The following is a real email that was sent to my home. In a nutshell, my daughter is required to spend about 90 minutes a week doing online lessons to prepare her for the upcoming state assessment test. The “test prep” is part of her grade and is in ADDITION to her regular homework.
Yeah, it kinda rubbed me the wrong way. My thoughts are in blue italics.
The State of Texas Assessments of Academic Readiness of Mathematics (STAAR) for 8th Grade will be on April 1st, 2014. (My old school journalism training makes me cringe when I see ordinal numbers like 8th and April 1st. Please spell out first through ninth and never use ordinals as dates.)
Your children’s teachers have been hard at work delivering the curriculum for their respective grade level. In order to help our students perform at the highest level, XYZ Middle School is teaming up with a state-funded program called Think Through Math (TTM). (That was very nice of you. Thanks for providing our kids with extra resources that can help them.)
This is an exciting and challenging online program aimed at increasing students’ mathematical understanding through unprecedented levels of differentiation, explicit instruction, meaningful practice, motivational tools, and after school access to LIVE, state-certified teachers (including Spanish speaking teachers). (Um, I don’t think I’m stupid, but what does “unprecedented levels of differentiation” mean? Oh dear God, do other programs have DEAD teachers manning the help lines?)
Think Through Math is Web-based so that your child can access the program from any device that has a screen that is greater than 7 inches, and that is connected to the Internet, whether at school, home, or a library. (What about kids who don’t have access to computers or the Internet? Should I open my home to these kids or set up a library shuttle bus? Should we be shaming other parents who work hard to provide life essentials like food and shelter but not Internet access?)
This program has been proved to increase math proficiency when implemented two to three times each week, or about 90 minutes per week. (Wow, it really can help! That’s excellent. But hey, my kid already has math for 300 minutes per week and spends roughly 120 minutes on regular math homework. Does that help, too?)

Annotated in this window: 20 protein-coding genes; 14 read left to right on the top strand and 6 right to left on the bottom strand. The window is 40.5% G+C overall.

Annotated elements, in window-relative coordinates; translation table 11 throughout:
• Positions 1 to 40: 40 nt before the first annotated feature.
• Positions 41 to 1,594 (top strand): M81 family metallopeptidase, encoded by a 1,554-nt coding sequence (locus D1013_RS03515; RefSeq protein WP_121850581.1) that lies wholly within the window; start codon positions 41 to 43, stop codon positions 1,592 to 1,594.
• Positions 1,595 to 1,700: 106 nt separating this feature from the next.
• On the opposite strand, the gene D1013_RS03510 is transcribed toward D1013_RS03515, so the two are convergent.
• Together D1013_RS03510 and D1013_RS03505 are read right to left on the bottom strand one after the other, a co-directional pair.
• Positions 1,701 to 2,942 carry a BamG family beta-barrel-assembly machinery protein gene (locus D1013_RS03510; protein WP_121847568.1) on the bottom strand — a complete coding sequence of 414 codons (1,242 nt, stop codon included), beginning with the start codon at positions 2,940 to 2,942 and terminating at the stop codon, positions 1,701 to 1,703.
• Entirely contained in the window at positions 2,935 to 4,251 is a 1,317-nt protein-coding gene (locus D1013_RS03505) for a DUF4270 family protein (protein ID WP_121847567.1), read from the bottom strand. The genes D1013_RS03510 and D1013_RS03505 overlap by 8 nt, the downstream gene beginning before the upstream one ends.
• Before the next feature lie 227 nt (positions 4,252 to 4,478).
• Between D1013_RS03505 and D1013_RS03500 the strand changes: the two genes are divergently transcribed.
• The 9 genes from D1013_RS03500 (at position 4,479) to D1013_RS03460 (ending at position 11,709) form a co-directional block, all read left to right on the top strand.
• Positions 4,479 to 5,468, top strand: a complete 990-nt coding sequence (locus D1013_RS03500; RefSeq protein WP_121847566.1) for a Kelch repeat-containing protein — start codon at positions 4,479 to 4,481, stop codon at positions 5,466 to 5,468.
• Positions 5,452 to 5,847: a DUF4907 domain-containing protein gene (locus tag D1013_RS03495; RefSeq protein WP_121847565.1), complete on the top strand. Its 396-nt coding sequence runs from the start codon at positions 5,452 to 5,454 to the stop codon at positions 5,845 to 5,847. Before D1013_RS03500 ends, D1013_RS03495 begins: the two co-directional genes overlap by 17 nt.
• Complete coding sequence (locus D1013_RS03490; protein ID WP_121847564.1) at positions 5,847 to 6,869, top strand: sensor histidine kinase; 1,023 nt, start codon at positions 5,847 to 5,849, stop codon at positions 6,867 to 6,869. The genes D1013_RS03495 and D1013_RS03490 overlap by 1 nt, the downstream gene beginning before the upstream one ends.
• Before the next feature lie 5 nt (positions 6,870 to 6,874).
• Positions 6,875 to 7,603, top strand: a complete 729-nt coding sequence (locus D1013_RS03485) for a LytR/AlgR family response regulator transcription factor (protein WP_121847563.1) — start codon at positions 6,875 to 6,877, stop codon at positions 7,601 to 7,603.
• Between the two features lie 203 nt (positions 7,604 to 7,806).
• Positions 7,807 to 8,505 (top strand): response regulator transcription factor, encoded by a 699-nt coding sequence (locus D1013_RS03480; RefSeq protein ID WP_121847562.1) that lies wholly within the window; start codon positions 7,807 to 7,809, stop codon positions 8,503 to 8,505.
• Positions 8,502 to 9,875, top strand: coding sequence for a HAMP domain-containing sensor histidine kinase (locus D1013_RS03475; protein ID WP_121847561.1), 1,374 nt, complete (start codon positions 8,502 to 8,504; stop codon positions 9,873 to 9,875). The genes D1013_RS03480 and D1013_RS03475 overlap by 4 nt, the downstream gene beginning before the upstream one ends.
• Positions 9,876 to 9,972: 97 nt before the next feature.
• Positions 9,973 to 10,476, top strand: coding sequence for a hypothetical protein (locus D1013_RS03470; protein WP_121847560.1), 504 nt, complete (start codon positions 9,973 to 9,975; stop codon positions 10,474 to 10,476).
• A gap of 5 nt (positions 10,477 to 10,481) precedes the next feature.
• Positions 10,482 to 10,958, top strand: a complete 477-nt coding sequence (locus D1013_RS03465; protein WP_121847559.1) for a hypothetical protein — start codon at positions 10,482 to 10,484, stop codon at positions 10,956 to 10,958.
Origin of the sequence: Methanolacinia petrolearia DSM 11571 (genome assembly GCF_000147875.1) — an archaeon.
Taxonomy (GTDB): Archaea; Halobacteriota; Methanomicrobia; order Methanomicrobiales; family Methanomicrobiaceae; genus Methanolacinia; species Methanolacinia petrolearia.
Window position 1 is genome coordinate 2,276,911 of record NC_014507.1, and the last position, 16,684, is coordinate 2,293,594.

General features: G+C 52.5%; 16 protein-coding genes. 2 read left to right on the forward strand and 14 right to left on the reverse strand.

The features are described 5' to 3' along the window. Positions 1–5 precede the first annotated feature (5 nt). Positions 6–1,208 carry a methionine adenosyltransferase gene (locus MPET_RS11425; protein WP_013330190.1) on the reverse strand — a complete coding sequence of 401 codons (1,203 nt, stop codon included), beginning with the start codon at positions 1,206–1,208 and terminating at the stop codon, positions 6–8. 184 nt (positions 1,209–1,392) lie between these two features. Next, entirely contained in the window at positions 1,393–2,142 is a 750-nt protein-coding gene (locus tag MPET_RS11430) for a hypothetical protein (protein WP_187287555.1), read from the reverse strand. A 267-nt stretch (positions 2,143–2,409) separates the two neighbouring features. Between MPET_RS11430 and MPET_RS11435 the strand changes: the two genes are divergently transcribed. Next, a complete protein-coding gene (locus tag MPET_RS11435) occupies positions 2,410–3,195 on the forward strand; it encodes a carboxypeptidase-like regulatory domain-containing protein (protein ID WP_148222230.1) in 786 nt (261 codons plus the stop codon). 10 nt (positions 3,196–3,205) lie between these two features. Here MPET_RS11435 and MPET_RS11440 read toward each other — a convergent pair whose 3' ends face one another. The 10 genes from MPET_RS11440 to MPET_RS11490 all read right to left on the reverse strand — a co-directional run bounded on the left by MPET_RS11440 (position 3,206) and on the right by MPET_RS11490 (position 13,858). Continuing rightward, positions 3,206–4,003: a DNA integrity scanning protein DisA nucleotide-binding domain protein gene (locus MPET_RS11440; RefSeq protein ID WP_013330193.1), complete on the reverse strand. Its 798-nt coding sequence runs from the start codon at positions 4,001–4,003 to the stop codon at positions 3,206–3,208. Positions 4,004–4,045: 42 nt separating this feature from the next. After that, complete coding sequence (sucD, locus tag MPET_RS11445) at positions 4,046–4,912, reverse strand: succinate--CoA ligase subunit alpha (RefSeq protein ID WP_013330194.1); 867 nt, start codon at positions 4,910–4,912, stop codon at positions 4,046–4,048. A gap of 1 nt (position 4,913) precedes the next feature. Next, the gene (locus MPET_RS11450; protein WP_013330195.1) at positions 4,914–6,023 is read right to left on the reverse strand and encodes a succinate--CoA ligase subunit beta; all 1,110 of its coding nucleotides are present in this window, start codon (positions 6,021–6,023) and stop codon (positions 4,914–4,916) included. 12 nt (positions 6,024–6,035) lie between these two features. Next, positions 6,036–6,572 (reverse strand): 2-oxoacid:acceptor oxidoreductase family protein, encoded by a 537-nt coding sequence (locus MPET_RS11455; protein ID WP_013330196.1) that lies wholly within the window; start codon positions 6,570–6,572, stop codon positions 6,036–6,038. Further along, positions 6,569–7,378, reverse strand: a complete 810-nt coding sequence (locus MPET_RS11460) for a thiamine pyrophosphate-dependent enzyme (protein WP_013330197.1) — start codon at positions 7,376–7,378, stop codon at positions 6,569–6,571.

Students will need to pass a minimum of 2 lessons each week for the next 6 weeks beginning on Friday, February 14th, 2013. (You just said “pass.” This isn’t a nice optional resource; this is a requirement. And by the way, you lost me with your unreasonable expectations about time travel back to 2013.)
Students will need a minimum of 2 lessons per week. A daily grade will be recorded for each 3 week marking period. (Let me make sure I understand what you’re saying. Our kids will be graded for how they prepare for the state test, right? Um, haven’t they been learning this all year in the classroom?)
1. Encourage your child’s participation. The more time students engage with the program, the more they will experience success and the more they will learn. (Here’s how that conversation will go down in my house: “Honey, I know this is just extra busy work because some government officials think standardized tests truly measure how smart you are and how well your teachers are doing their jobs. Nonetheless, I offer my encouragement for this mandatory work. It’s a great resource that can really help you AND if you don’t do it, your grade will suffer. They’re also likely to fire all your teachers if you don’t do well, but no pressure.)
2. Encourage your child’s thoughtfulness. The program provides constant support and immediate feedback, especially in those areas in which students tend to struggle. (Here’s how this will go down: “Baby, the computer will instantly let you know when you screw up, but don’t worry. The computer will also give you lots of support to help you get over your feelings of inadequacy. We all know computers are the best teachers. If you really need help, you can call one of those LIVE teachers who knows nothing about your learning style, but he/she can reiterate the state-approved teaching methods that you don’t understand.)
If you have any questions feel free to contact us, and we thank you very much for your support. (I have a question. What happened to all the district’s “we don’t teach to the test” and “we won’t stress kids out about the test” talking points?)